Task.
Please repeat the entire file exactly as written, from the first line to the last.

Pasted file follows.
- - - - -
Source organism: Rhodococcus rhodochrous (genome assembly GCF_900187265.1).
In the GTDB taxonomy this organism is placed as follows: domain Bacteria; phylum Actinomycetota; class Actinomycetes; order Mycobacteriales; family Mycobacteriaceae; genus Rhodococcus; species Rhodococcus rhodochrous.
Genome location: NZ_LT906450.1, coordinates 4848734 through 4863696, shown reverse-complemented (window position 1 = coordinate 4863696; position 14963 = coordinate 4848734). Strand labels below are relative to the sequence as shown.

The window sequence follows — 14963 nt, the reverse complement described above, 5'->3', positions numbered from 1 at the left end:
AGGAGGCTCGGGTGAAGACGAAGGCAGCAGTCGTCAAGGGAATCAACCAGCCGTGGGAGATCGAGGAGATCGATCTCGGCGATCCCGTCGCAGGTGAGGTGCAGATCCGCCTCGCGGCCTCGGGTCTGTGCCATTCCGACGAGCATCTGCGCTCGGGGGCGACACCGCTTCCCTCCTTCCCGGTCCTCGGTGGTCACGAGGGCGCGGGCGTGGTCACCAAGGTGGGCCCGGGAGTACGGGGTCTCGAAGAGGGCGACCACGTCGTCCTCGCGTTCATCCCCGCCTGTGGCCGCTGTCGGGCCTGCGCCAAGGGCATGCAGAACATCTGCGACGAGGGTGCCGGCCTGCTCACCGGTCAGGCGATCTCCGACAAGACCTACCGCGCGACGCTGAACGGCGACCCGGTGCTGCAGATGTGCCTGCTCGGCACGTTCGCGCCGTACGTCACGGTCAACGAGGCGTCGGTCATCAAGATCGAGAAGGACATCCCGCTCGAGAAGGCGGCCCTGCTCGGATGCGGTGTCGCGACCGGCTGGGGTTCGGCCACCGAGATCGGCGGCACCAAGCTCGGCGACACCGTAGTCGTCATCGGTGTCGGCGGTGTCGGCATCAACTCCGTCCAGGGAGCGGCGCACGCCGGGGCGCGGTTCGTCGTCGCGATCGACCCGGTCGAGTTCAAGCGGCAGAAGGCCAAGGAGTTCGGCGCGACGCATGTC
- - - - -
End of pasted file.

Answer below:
Source organism: Rhodococcus rhodochrous (genome assembly GCF_900187265.1).
In the GTDB taxonomy this organism is placed as follows: domain Bacteria; phylum Actinomycetota; class Actinomycetes; order Mycobacteriales; family Mycobacteriaceae; genus Rhodococcus; species Rhodococcus rhodochrous.
Genome location: NZ_LT906450.1, coordinates 4848734 through 4863696, shown reverse-complemented (window position 1 = coordinate 4863696; position 14963 = coordinate 4848734). Strand labels below are relative to the sequence as shown.

The window sequence follows — 14963 nt, the reverse complement described above, 5'->3', positions numbered from 1 at the left end:
AGGAGGCTCGGGTGAAGACGAAGGCAGCAGTCGTCAAGGGAATCAACCAGCCGTGGGAGATCGAGGAGATCGATCTCGGCGATCCCGTCGCAGGTGAGGTGCAGATCCGCCTCGCGGCCTCGGGTCTGTGCCATTCCGACGAGCATCTGCGCTCGGGGGCGACACCGCTTCCCTCCTTCCCGGTCCTCGGTGGTCACGAGGGCGCGGGCGTGGTCACCAAGGTGGGCCCGGGAGTACGGGGTCTCGAAGAGGGCGACCACGTCGTCCTCGCGTTCATCCCCGCCTGTGGCCGCTGTCGGGCCTGCGCCAAGGGCATGCAGAACATCTGCGACGAGGGTGCCGGCCTGCTCACCGGTCAGGCGATCTCCGACAAGACCTACCGCGCGACGCTGAACGGCGACCCGGTGCTGCAGATGTGCCTGCTCGGCACGTTCGCGCCGTACGTCACGGTCAACGAGGCGTCGGTCATCAAGATCGAGAAGGACATCCCGCTCGAGAAGGCGGCCCTGCTCGGATGCGGTGTCGCGACCGGCTGGGGTTCGGCCACCGAGATCGGCGGCACCAAGCTCGGCGACACCGTAGTCGTCATCGGTGTCGGCGGTGTCGGCATCAACTCCGTCCAGGGAGCGGCGCACGCCGGGGCGCGGTTCGTCGTCGCGATCGACCCGGTCGAGTTCAAGCGGCAGAAGGCCAAGGAGTTCGGCGCGACGCATGTC